Unfulfilled potential

May 30, 2004

THE LONG-FESTERING turmoil at Baltimore City Community College, which forced out its reform-minded president last week, exposes a need for greater accountability.

BCCC is Maryland's only state-sponsored community college, giving its board of trustees relative independence compared with its peers. But what good is autonomy if power is squandered by infighting, micromanaging and broken trust?

The price of power struggles between the former president and the board is lost momentum.

The Abell Foundation reports on two years of attempts at academic improvement: "BCCC's administration has taken big risks and implemented bold initiatives, all with the best intention: to benefit BCCC students. Issues of strategy, style and politics, however, have consistently obstructed that goal and threatened student progress."

The greatest tragedy is that BCCC's students can least afford such unnecessary setbacks. More than a third come straight from city public schools; nearly all arrive unprepared for college-level work. Fewer than a quarter of them are bound for four-year colleges, and most are training to fill shortages in allied health and other service fields.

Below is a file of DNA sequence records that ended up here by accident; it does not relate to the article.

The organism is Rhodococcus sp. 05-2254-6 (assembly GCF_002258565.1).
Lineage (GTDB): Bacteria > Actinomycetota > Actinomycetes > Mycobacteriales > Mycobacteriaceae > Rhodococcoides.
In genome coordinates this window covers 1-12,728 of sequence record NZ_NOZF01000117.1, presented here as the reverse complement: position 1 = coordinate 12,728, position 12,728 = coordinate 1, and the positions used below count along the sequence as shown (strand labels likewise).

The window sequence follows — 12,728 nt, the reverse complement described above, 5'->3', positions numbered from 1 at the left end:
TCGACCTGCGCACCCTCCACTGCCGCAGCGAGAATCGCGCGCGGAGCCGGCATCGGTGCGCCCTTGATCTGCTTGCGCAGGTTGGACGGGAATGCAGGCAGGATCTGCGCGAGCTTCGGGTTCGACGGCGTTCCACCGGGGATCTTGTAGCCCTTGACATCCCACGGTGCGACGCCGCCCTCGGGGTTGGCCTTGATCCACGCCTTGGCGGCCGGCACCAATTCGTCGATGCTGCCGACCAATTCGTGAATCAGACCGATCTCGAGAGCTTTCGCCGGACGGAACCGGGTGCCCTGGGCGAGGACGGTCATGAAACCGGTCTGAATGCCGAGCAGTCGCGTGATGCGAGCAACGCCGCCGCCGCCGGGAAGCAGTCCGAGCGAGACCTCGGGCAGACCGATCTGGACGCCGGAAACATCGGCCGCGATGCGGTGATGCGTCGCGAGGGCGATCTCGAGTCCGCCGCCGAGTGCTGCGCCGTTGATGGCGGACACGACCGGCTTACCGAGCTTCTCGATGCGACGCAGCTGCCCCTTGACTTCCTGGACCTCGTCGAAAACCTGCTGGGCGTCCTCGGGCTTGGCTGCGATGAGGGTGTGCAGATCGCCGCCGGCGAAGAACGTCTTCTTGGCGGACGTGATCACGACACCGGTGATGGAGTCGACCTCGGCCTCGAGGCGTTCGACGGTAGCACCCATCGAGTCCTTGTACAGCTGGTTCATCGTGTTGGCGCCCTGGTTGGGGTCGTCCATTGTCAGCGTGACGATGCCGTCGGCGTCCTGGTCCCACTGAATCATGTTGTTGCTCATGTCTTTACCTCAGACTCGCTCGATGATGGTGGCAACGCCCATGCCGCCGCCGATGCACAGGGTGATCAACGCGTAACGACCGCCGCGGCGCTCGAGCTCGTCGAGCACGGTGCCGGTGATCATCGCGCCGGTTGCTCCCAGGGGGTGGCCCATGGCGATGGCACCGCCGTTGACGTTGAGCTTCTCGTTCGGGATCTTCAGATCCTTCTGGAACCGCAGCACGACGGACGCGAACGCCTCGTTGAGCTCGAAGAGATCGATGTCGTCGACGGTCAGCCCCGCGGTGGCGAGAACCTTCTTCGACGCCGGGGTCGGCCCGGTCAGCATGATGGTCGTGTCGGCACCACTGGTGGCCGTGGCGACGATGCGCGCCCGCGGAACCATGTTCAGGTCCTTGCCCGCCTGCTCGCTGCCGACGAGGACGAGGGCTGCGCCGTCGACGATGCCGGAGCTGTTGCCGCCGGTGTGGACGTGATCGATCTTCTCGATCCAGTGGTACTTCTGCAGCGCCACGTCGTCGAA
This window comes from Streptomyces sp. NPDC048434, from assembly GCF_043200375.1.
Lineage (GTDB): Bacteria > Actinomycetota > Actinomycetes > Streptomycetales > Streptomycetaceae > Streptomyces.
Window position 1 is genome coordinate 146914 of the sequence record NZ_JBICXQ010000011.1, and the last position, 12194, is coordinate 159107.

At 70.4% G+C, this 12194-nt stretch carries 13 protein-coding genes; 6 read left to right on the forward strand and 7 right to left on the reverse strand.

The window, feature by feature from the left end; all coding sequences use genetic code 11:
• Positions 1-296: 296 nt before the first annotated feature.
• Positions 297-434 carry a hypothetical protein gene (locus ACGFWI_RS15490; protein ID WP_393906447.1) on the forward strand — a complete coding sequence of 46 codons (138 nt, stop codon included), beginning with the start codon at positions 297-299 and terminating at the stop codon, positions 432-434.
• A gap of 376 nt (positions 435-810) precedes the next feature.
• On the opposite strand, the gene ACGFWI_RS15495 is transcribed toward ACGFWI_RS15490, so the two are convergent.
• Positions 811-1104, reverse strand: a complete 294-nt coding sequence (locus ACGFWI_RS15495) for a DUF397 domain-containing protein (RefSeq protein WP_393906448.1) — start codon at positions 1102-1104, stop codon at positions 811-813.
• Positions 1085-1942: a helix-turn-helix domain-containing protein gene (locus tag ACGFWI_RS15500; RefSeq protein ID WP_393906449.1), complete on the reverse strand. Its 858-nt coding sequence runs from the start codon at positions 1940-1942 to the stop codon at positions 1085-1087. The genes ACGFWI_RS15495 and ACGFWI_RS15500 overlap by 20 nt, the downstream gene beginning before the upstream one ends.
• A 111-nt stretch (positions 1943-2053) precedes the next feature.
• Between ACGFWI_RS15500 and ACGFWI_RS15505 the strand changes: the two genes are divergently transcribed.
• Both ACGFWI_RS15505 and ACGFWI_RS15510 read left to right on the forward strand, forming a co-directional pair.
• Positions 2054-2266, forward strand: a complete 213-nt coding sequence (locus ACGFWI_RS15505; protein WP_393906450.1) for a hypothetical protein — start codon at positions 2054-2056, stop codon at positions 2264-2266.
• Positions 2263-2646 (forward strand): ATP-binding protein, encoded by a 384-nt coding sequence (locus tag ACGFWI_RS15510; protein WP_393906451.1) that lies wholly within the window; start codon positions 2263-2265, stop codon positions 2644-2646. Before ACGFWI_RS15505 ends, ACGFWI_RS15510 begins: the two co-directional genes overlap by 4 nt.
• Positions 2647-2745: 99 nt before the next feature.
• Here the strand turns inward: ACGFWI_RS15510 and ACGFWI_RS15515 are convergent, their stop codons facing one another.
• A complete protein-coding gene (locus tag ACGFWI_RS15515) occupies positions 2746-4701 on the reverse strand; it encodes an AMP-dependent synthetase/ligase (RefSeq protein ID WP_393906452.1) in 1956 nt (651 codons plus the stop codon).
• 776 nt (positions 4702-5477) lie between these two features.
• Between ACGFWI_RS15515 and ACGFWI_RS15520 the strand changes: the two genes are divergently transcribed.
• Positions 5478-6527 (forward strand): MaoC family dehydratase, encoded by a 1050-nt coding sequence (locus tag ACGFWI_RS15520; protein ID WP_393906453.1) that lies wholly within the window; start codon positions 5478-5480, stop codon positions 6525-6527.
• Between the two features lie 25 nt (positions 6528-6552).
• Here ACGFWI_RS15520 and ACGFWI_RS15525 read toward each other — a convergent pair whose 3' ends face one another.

In a city where nearly a third of residents have never finished high school, BCCC must remain an oasis of promise and possibility. Its mission is crucial to the city's work force and economic future.

Now, new leadership is needed, not just in the presidency but on the nine-member board of trustees. Though many promising reforms have been launched, including a separate college division for remedial learners and a health careers initiative linking BCCC to area hospitals, the present board has been distracted from its priorities. As the trustees and the president failed to meet many of their pledged goals, internal relations soured. The trustees began usurping their president's authority.

But BCCC's problems won't be solved simply by naming new appointees. The problem is a lack of oversight: The board of trustees is accountable to no one. By law the governor appoints the trustees, but tradition grants the courtesy of nominating to Baltimore's General Assembly delegation. BCCC's president sits on the mayor's Cabinet -- but the school has been state-run since 1990, and the state provides most of its $76 million budget. The Maryland Higher Education Commission monitors BCCC's progress but cannot change its governance. Other community colleges, dependent on local funding, must answer to their communities: To whom does BCCC answer?

Lawmakers need to reorganize the community college so its management is accountable to city and state authorities.

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